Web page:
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Worst and best places to be when fuel prices rise

Parts of Rotorua, Whangarei and the Far North are among the most vulnerable in the country to increases in the cost of petrol.

The results are revealed in a study by Abley Transportation Consultants – commissioned by the Palmerston North City Council – to find out how New Zealand towns and cities will cope when oil becomes much more expensive.

"This study is unique because it takes the oil resource debate from a theoretical position, and applies engineering and economic analysis to forecast what might happen in a post cheap oil environment," lead author Steve Abley says. 

"The dominant conclusion is New Zealand can still be prosperous in a post cheap oil world, but there is increasing risk if the commitment to reduce transport fuel demand is deferred." 

While the report focuses mainly on Palmerston North, it also includes an assessment of 1748 New Zealand suburbs, ranking them by their vulnerability to mortgage, petrol and inflation risks.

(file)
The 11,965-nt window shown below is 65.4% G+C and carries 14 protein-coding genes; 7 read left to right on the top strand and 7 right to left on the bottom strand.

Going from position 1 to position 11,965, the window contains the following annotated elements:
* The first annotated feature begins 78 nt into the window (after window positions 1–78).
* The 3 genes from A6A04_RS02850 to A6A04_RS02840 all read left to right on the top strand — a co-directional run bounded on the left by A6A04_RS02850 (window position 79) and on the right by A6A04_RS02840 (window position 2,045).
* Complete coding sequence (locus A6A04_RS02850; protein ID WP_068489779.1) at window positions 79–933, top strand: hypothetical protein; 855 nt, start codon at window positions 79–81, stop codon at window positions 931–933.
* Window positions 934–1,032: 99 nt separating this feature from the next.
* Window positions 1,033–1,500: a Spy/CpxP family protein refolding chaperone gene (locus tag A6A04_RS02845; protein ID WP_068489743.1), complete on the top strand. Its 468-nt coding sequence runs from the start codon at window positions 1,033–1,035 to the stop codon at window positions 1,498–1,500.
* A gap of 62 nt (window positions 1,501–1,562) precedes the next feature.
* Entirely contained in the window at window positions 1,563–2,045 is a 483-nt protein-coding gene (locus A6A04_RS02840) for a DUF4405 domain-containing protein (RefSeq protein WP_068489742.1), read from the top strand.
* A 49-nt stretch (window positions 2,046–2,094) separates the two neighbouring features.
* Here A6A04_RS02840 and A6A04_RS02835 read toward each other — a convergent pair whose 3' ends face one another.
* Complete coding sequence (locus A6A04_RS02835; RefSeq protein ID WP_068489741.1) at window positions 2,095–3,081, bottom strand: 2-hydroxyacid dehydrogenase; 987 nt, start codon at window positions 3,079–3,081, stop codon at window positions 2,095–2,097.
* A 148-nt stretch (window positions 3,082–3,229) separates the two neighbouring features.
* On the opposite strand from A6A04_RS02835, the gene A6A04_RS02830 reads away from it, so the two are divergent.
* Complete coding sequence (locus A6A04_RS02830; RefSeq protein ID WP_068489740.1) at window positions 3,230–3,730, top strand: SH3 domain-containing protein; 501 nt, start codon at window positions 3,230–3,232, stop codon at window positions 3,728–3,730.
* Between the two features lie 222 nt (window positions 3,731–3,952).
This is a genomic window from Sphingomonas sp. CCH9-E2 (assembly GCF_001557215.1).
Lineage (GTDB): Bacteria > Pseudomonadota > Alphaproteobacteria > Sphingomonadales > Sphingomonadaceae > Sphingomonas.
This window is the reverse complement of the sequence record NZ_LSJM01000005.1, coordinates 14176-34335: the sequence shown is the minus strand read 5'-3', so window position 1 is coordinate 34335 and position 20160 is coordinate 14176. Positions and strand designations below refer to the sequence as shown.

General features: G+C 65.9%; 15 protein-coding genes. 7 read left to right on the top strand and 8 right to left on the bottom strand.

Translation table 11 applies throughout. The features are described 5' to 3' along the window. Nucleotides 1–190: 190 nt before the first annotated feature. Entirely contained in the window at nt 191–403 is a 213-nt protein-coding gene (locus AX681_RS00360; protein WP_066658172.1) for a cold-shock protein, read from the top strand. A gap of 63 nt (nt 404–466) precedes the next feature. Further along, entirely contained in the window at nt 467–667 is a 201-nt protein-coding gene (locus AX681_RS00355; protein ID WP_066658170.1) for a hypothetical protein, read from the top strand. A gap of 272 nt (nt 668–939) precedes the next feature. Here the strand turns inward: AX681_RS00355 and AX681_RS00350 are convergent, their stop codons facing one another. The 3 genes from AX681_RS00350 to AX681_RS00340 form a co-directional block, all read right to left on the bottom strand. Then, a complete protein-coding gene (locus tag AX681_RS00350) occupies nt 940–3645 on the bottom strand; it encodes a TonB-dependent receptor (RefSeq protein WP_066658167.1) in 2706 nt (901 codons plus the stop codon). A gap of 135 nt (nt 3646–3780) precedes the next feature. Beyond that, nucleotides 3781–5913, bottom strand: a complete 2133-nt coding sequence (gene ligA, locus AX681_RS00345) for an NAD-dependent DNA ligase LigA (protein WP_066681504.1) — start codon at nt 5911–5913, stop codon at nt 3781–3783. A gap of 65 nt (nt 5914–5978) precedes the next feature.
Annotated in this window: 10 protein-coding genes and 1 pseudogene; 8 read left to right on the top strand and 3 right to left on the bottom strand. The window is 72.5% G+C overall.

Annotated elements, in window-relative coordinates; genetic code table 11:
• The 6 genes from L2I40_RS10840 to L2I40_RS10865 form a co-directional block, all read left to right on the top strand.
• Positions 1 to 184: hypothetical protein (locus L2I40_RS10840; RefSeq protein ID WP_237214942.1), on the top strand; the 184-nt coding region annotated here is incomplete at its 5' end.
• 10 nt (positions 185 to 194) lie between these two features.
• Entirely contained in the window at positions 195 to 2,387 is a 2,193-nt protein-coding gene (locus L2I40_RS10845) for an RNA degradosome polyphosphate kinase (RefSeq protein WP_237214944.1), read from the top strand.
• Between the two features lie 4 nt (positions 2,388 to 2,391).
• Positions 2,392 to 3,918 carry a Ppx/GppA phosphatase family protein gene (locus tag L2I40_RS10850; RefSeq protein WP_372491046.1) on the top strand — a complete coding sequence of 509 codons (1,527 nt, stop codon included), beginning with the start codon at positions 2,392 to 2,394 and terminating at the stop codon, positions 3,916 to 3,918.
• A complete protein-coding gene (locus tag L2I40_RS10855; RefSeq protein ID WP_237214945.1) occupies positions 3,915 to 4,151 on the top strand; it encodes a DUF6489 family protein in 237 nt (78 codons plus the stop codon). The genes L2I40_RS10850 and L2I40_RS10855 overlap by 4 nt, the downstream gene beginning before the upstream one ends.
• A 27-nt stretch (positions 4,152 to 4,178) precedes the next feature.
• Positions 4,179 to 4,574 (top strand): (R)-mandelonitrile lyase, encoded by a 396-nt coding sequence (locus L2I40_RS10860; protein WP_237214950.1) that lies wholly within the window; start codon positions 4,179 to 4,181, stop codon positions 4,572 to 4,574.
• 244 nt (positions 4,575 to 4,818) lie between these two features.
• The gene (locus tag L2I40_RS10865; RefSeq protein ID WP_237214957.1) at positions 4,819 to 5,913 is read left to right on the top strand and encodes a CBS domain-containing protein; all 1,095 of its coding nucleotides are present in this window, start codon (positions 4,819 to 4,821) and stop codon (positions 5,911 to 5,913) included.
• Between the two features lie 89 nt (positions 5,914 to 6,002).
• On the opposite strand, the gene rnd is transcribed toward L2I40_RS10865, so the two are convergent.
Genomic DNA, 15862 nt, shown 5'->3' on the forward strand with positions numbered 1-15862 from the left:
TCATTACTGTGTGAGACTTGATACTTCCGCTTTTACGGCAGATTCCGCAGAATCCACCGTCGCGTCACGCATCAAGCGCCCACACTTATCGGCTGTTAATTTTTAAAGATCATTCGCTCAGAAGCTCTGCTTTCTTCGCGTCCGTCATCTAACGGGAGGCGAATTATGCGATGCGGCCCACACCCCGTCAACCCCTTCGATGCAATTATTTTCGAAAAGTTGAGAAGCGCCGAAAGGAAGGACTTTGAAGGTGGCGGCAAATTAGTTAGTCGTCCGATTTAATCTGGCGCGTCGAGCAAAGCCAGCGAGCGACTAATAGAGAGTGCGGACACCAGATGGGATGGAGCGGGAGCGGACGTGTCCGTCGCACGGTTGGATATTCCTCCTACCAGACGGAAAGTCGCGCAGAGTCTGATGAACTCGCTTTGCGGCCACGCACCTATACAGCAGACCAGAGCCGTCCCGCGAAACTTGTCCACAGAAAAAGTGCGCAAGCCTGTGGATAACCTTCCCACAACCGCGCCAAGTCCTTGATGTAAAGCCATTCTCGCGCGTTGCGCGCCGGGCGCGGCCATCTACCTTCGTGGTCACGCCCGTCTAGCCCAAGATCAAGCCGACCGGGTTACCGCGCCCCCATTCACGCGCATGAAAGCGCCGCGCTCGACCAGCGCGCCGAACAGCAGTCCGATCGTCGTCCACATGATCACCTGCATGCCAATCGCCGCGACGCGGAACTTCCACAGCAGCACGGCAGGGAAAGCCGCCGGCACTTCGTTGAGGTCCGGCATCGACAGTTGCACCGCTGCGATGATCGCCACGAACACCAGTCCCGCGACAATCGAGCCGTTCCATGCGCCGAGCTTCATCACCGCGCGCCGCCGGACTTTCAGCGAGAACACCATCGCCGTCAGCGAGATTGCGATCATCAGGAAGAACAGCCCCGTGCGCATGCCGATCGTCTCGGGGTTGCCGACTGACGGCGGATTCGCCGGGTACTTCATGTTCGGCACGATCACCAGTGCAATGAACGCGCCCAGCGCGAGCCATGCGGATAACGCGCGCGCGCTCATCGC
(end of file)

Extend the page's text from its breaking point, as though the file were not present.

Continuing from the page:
The most vulnerable are Mamaku in Rotorua, Hikurangi in Whangarei and Awanui in the Far North.

Mamaku has a high vulnerability ranking because 74.1% of households have a mortgage, 81.6% of workers get to work by car and the median household income in 2006 was at least $39,600.

In comparison, in the least vulnerable suburb, Roseneath in Wellington, just 40.9% of households have a mortgage, 46.3% get to work using a car and the median household income is at least $100,000.

The other least vulnerable suburbs are Oriental Bay and Kelburn in Wellington, Ohakea in Manawatu and central Whangarei.

In Auckland, swanky Remuera West is ranked the 49th least vulnerable suburb nationwide, with 41.6% of households having a mortgage, 65.9% travelling to work by car and an average household income of more than $100,000. 

Another Auckland suburb, Otahuhu West, is ranked 1626th, with 69.7% of households having a mortgage, 65.8% of workers using a car to get to work and an average household income of $40,100.

More by Caleb Allison